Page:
My eyes are awake before the watches of the night, that I may meditate on your promise.
(Psalms 119:148 ESV)

“Arise, cry out in the night, at the beginning of the night watches! Pour out your heart like water before the presence of the Lord! Lift your hands to him for the lives of your children, who faint for hunger at the head of every street.”
(Lamentations 2:19 ESV)

In these days he went out to the mountain to pray, and all night he continued in prayer to God.
(Luke 6:12 ESV)

Initially, I am drawn, once again, to the “steadfast love,” or chesed, of God. In this case, the psalmist (reported to be David) says that the steadfast love, or mercy, of God is better than life. This stands to reason, because without that steadfast love, there would likely be no life.

But then I am drawn to the middle verses of this psalm; verses 5-7.

I have been physically satisfied (even beyond satisfied) by “fat and rich food.” This is the comparison that David gives for his soul when he remembers the Lord in his bed at night. He speaks of meditating on the Lord during the “watches of the night.”

This made me remember one of the prayers for Compline from the Book of Common Prayer.

“Keep watch, dear Lord, with those who work, or watch, or weep this night, and give your angels charge over those who sleep. Tend the sick, Lord Christ; give rest to the weary, bless the dying, soothe the suffering, pity the afflicted, shield the joyous, and all for your love’s sake. Amen.”

I remember reading a great book about that prayer, by Tish Harrison Warren, called Prayer in the Night: For Those Who Work or Watch or Weep.

I really want to get into the habit of practicing Compline and “examen” before I go to sleep each night. Tragically, I keep forgetting. Examen is the practice of a detailed examination of the conscience, typically done at the end of the day. As a spiritual discipline, though, it goes deeper than just checking the conscience. It examines the day; what went well, what didn’t go well? What could have been better? How did I react to certain situations?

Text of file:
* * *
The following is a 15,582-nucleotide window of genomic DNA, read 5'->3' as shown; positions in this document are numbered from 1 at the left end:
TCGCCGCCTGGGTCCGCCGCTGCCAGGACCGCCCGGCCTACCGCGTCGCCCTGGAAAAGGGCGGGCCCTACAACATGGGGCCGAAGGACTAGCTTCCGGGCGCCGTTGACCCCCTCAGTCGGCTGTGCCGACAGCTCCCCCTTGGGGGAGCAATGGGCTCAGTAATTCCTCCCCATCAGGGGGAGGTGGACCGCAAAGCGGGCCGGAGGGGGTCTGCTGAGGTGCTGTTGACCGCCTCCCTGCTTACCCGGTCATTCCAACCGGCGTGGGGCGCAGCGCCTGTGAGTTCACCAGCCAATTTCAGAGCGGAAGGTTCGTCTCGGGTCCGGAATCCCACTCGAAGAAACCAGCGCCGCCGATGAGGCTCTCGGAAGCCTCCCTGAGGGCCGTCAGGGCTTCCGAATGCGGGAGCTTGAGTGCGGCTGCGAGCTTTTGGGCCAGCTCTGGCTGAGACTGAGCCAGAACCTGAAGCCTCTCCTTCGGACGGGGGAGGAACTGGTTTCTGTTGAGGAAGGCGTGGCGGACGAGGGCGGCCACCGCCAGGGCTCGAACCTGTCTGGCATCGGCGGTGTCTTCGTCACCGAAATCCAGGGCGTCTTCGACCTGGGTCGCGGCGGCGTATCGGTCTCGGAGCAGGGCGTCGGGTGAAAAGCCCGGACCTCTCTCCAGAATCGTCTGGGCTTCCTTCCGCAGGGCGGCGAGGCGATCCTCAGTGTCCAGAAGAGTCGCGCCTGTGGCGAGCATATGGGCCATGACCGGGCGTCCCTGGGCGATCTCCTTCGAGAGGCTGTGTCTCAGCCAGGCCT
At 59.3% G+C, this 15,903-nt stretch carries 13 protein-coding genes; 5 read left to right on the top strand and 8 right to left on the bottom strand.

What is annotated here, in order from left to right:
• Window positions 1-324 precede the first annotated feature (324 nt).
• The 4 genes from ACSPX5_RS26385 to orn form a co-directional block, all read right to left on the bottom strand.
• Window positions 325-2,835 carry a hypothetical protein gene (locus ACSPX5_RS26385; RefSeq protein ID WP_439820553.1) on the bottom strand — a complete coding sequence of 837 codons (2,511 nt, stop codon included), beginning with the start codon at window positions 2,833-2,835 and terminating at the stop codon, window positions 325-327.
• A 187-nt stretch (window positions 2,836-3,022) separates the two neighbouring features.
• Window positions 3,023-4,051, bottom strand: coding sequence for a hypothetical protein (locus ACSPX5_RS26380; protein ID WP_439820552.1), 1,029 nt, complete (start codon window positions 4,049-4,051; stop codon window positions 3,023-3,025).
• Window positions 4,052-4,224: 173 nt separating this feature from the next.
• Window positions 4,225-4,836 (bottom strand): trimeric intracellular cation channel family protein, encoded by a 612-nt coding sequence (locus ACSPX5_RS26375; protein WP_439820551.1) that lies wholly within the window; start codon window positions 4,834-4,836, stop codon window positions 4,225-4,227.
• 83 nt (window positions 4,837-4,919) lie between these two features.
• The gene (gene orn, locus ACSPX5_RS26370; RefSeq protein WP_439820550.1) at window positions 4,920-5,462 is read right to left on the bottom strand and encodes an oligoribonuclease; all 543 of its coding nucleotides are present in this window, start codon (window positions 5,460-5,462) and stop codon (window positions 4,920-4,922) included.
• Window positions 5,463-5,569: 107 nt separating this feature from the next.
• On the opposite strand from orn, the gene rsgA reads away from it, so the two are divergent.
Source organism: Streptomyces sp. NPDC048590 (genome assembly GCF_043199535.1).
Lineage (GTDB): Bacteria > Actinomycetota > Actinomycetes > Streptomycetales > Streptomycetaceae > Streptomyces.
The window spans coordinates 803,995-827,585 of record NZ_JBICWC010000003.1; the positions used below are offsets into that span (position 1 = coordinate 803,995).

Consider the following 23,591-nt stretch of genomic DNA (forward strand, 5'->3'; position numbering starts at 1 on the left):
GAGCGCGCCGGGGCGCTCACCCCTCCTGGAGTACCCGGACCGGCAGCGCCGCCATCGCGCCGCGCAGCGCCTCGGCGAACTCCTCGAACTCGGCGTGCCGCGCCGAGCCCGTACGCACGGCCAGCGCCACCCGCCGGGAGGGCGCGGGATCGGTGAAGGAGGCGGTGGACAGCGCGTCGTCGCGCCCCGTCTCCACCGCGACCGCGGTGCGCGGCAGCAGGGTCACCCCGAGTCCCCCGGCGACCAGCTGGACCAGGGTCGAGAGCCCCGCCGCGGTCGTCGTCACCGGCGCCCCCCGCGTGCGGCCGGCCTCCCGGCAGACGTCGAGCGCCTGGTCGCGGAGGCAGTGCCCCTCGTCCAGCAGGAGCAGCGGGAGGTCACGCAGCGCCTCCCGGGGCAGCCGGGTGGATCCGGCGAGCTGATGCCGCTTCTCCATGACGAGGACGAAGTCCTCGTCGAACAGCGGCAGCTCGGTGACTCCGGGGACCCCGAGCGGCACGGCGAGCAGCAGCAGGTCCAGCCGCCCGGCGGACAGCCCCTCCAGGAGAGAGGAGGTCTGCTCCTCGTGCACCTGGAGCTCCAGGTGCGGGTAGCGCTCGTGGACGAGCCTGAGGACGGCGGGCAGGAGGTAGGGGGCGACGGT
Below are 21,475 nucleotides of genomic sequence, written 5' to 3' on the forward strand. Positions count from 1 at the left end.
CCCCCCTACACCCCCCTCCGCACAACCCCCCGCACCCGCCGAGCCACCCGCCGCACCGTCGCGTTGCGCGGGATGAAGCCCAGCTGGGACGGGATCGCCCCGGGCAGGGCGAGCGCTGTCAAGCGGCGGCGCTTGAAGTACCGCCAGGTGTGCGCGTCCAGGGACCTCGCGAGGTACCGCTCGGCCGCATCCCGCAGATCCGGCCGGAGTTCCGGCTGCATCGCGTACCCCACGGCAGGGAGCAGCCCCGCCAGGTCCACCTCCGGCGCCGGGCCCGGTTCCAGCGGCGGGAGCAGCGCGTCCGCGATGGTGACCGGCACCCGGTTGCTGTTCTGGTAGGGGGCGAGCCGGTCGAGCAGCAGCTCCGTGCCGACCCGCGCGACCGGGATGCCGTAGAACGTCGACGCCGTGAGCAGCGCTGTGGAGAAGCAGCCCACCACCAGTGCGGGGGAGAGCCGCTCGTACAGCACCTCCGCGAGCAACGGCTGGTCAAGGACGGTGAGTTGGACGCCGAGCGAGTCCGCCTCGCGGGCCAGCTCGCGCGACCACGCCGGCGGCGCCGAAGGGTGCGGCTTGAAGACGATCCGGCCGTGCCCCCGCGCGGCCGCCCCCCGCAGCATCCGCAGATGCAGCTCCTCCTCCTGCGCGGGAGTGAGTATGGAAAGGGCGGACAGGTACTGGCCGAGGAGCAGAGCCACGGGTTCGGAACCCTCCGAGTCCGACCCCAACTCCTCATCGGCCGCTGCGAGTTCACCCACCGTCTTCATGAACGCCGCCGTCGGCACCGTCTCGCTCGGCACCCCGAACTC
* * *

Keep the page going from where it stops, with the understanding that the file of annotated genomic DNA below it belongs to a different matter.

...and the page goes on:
These are the kinds of things that I think about when I consider the “night watch,” or remembering God “upon my bed.” I’ve gotten out of the habit of the “bedtime prayers” that I grew up with. It is something that I really need to get back into.

“Release yourself from the bondage of your own judgment. Love yourself without condition. Love yourself through the walls of defensiveness and the darkness of your deeds. Love yourself beyond whatever you deserve for such is the love of God.” ~ Adolfo Quezada, quoted in Spiritual Classics, by Richard J. Foster and Emilie Griffin

Be still before the LORD and wait patiently for him; fret not yourself over the one who prospers in his way, over the man who carries out evil devices!
(Psalms 37:7 ESV)

“Be still” is translated “rest” in the KJV. The Hebrew word is damam, which can be translated “to be dumb,” or “to be astonished,” but also means “cease,” “hold peace,” “quiet self,” “rest,” “be silent,” and so on.

Is this not the same sort of thing that happens when we remember the Lord upon our beds, meditating on Him during the watches of the night?